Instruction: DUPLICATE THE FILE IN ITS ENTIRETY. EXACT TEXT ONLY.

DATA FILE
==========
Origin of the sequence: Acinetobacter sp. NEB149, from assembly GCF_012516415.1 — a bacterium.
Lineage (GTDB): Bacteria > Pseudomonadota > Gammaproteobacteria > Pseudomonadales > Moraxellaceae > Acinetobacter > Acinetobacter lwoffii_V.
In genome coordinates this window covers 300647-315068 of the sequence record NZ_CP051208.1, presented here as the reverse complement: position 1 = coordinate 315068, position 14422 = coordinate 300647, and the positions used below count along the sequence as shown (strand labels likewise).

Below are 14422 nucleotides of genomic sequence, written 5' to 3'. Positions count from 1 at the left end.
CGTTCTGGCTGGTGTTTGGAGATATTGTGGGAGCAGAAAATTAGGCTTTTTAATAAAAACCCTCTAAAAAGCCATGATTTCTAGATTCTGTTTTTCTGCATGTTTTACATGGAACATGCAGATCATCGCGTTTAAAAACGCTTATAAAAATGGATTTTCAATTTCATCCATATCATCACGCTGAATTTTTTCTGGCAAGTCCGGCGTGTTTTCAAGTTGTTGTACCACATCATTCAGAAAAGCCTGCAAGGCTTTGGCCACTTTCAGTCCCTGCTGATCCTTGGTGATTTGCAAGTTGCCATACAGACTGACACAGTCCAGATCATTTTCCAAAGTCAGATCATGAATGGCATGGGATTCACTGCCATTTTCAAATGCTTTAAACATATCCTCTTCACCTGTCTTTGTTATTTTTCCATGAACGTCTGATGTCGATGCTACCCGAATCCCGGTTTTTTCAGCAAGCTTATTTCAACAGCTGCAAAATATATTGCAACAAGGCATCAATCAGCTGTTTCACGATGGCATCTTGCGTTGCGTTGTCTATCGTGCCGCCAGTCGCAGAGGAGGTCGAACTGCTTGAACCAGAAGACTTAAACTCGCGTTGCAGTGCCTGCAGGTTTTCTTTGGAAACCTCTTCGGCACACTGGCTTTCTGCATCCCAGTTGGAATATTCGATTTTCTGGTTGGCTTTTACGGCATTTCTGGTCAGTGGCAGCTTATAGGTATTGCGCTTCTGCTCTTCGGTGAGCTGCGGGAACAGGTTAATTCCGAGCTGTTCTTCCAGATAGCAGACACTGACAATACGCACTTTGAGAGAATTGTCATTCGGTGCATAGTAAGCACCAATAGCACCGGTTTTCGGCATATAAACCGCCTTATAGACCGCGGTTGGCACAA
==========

Origin of the sequence: Acinetobacter sp. NEB149, from assembly GCF_012516415.1 — a bacterium.
Lineage (GTDB): Bacteria > Pseudomonadota > Gammaproteobacteria > Pseudomonadales > Moraxellaceae > Acinetobacter > Acinetobacter lwoffii_V.
In genome coordinates this window covers 300647-315068 of the sequence record NZ_CP051208.1, presented here as the reverse complement: position 1 = coordinate 315068, position 14422 = coordinate 300647, and the positions used below count along the sequence as shown (strand labels likewise).

Below are 14422 nucleotides of genomic sequence, written 5' to 3'. Positions count from 1 at the left end.
CGTTCTGGCTGGTGTTTGGAGATATTGTGGGAGCAGAAAATTAGGCTTTTTAATAAAAACCCTCTAAAAAGCCATGATTTCTAGATTCTGTTTTTCTGCATGTTTTACATGGAACATGCAGATCATCGCGTTTAAAAACGCTTATAAAAATGGATTTTCAATTTCATCCATATCATCACGCTGAATTTTTTCTGGCAAGTCCGGCGTGTTTTCAAGTTGTTGTACCACATCATTCAGAAAAGCCTGCAAGGCTTTGGCCACTTTCAGTCCCTGCTGATCCTTGGTGATTTGCAAGTTGCCATACAGACTGACACAGTCCAGATCATTTTCCAAAGTCAGATCATGAATGGCATGGGATTCACTGCCATTTTCAAATGCTTTAAACATATCCTCTTCACCTGTCTTTGTTATTTTTCCATGAACGTCTGATGTCGATGCTACCCGAATCCCGGTTTTTTCAGCAAGCTTATTTCAACAGCTGCAAAATATATTGCAACAAGGCATCAATCAGCTGTTTCACGATGGCATCTTGCGTTGCGTTGTCTATCGTGCCGCCAGTCGCAGAGGAGGTCGAACTGCTTGAACCAGAAGACTTAAACTCGCGTTGCAGTGCCTGCAGGTTTTCTTTGGAAACCTCTTCGGCACACTGGCTTTCTGCATCCCAGTTGGAATATTCGATTTTCTGGTTGGCTTTTACGGCATTTCTGGTCAGTGGCAGCTTATAGGTATTGCGCTTCTGCTCTTCGGTGAGCTGCGGGAACAGGTTAATTCCGAGCTGTTCTTCCAGATAGCAGACACTGACAATACGCACTTTGAGAGAATTGTCATTCGGTGCATAGTAAGCACCAATAGCACCGGTTTTCGGCATATAAACCGCCTTATAGACCGCGGTTGGCACAA